22 October 2009

priorities and impacts

It has been-- it is only Thursday -- an eventful week.
  • Rome has kicked over decades of ecumenical discussion with the World Wide Anglican Communion by offering full communion and clergy status to those who insist on calling us 'apostate.' Watching Dr. Williams try to put some sort of accepting face on this taught us all that he is as bad a thespian as he is a leader.
  • Uganda's government has proposed laws that make judicial murder of lesbians and gays the policy of the land.
  • Sweden's established Lutheran (and very episcopal) church has made the marriage liturgy available to any couple regardless of gender. This is the gay marriage rule so scary to the boundary makers -- even gays and lesbians can get it.
  • Former bishop Ackerman has been formally removed from the roles of Episcopal clergy and is unhappy about it. He seems to think that his going over to AC-NA and / or the province of the Southern Cone should not matter.
Probably the story that matters least in the long run is the 'acceptance of renunciation' and removal of bishop Ackerman. There is a good deal of noise about this in some conservative parts of the blogosphere but the truth is not much happened and less matters.

Part of the Chapman memo strategy is to distract TEC with novel attacks on its polity. Announcing his retirement as ordinary of Quincy Illinois, bishop Ackerman initially said he would be an assisting bishop in Springfield, a neighboring diocese. Then he sent the presiding bishop a note saying he was transferring to the diocese of Bolivia which is in the province of Southern Cone. Bishop Jefferts Shori and her council of advice treated that letter as a renunciation of clerical standing.

To understand why, one must understand what actually happened. The diocese of Bolivia consists of four (4!) parishes in Bolivia and a smattering of schismatic parishes in the United States. It has no legitimate need of another bishop. In fact it is merely a handy place to say one is canonically resident while activly working against the interests of the Episcopal Church here in the US. Bishop Ackerman was not planing to actually leave the States.

The crying and expressions of outrage are because TEC did not buy the lie. No one was going to Bolivia: someone was staying here to preach against TEC. Yes he can still do that. He is a free citizen and nothing TEC did suggested he was convicted or deposed. In acting this way TEC refuses to play the game. The Chapman strategy failed.

Sweden on the other hand is an important story. The Church of Sweden is Lutheran. It is a member of their international body, it affirms the Book of Concord and it teaches the distinctively Lutheran creedal viewpoints. It is also however, in full communion with the Church of England and TEC. It is, unlike most American Lutherans fully apostolic in its orders, that is it has ministries of deacons, priests and bishops in apostolic succession. It proclaims an ontological view of orders and sacraments. So what it does matters.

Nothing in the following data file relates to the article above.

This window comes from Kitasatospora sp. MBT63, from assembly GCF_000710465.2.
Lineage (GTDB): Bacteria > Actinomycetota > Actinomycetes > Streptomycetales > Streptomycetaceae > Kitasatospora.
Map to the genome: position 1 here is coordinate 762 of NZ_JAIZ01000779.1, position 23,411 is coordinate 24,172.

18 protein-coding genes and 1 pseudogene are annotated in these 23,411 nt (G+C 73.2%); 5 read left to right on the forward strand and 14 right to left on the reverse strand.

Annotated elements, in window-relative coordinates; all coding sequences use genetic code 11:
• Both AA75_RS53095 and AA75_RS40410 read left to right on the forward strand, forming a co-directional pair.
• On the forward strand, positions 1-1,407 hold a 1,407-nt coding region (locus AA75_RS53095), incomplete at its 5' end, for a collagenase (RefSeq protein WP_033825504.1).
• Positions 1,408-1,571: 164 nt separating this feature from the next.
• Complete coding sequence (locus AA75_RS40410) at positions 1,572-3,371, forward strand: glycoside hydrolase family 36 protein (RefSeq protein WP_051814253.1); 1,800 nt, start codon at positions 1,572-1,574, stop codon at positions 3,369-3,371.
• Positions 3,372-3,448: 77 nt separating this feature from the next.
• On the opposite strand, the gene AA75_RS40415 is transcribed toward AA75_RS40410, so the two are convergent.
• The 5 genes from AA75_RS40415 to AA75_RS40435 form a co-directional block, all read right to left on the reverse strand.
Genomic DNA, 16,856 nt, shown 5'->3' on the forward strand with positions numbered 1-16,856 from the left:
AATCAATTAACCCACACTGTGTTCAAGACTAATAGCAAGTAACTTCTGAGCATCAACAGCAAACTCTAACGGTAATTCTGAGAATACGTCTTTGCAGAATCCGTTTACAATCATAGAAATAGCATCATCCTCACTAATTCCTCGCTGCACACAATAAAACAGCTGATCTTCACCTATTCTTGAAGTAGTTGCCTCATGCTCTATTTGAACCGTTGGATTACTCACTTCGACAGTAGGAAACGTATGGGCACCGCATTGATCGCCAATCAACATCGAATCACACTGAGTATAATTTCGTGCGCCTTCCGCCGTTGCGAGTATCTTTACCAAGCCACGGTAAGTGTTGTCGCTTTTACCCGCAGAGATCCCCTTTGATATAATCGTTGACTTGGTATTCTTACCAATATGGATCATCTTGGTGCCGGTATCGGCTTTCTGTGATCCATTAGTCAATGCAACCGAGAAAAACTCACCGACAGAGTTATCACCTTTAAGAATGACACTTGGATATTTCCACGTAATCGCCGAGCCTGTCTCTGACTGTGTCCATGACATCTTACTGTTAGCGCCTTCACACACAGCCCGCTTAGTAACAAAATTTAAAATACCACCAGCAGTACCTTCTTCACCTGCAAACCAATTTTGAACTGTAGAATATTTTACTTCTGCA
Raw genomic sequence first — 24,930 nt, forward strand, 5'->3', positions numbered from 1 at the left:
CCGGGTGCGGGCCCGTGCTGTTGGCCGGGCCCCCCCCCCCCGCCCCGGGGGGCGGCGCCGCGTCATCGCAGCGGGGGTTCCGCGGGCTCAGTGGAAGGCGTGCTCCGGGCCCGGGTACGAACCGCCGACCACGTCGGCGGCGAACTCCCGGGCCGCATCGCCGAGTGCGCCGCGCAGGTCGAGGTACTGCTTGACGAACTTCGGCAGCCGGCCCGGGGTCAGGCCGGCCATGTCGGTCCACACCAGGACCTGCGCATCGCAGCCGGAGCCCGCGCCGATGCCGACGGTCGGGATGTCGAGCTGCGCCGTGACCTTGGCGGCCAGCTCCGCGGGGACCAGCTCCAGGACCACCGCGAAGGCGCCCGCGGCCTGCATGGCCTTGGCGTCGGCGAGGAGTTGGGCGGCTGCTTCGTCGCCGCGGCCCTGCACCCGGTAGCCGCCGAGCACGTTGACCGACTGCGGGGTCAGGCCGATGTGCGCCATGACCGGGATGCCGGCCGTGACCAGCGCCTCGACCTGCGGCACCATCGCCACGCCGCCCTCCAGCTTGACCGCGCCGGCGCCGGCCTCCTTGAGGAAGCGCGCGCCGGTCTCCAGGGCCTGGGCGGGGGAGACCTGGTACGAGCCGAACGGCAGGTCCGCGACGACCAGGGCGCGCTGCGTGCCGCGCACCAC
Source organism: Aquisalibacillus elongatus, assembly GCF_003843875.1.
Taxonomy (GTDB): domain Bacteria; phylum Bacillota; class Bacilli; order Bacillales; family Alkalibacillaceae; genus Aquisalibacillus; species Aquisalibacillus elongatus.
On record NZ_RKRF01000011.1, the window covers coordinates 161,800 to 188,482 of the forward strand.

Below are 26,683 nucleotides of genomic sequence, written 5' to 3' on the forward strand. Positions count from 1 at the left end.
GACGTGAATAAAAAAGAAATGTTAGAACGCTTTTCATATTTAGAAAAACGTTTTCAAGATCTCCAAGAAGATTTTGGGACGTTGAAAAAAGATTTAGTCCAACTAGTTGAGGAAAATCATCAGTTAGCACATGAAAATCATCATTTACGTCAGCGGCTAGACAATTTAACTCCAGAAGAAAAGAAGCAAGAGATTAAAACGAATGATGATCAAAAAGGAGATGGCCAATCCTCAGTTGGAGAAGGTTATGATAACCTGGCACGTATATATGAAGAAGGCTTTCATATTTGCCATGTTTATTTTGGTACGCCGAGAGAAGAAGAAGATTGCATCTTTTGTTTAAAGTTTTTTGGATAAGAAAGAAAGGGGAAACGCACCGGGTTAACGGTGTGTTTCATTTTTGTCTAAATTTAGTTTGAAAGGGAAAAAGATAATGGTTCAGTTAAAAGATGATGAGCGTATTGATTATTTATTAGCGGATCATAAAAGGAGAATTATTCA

It will be especially interesting to see how Dr. Williams deals with the amazingly silly corner he has painted himself and the CoE into now. Here he is in full fellowship with Sweden, Uganda, and not New Hampshire. So he can proclaim as colleagues the Swedes who marry gays, the Ungandans who murder gays and not the Americans who ordain gays. That makes no sense, but then his entire arch-episcopate makes no sense.

That leads us to the decision (apparently unilateral) by the Pope to intrude the Roman church into Anglican conflicts. By accepting into Roman orders clergy and others who routinely castigate TEC and CoE as 'apostate' and 'heretical' he has killed the impact of a century of ecumenical discussion.

Those of us on the affirming catholic side of the Anglican spectrum generally hoped for some sort of rapprochement if not full communion with Rome. No more. B16 has dropped the apostate bomb. Other than a dashing of some hopes, the story is not that important. TAC the primary beneficiary of this action already left the Anglican world and clearly was not planing to come home. They will shortly be a sort of artifact: the prayer book Romans.

Uganda is contemplating kill-the-queers laws. These statues reminiscent of "Nuremberg Laws" and others from the Shoah, define lesbian, gay, trans gendered, bisexual people and their straight friends as outlaws. They permit the offiials to disqualify them from all aspects of society and even execute them.

Aside from the sheer prejudice and inhumanity embodied in the laws, there are several things worth noting.
  • Uganda wont be unique, Egypt and Nigeria neither known for decent human rights have similar laws. Joining them is not an honor it is a stain on national honor. Uganda however is in one way worse -- it is much more "Chrstian" demographically. Sharia law and other horrors are not part of its culture to the extent visible in the other murderer countries.
  • There is an emerging congruency between murderer States and CANA membership.
But the big story is the silence. Silence from the Vatican, silence from Canterbury, silence from CANA, the Anglican Institute, FiF and AC-NA. Uganda's Christians are mostly Anglican and Roman Catholic. And yet silence from the leaders of the churches, both the legitimate world wide leaders and the self-anointed "orthodox" schismatics. Silence too from TEC, whose presiding bishop is often ready to consign lesbians and gays to 'a crucified place.' In Uganda's case that place may be literally such a place, real soon and yet silence.

At the end of the week then the story is joy and gladness in Sweden, dishonor and silence in Rome, Canterbury, and other places. We should be, and given the quiet perhaps we are ashamed.

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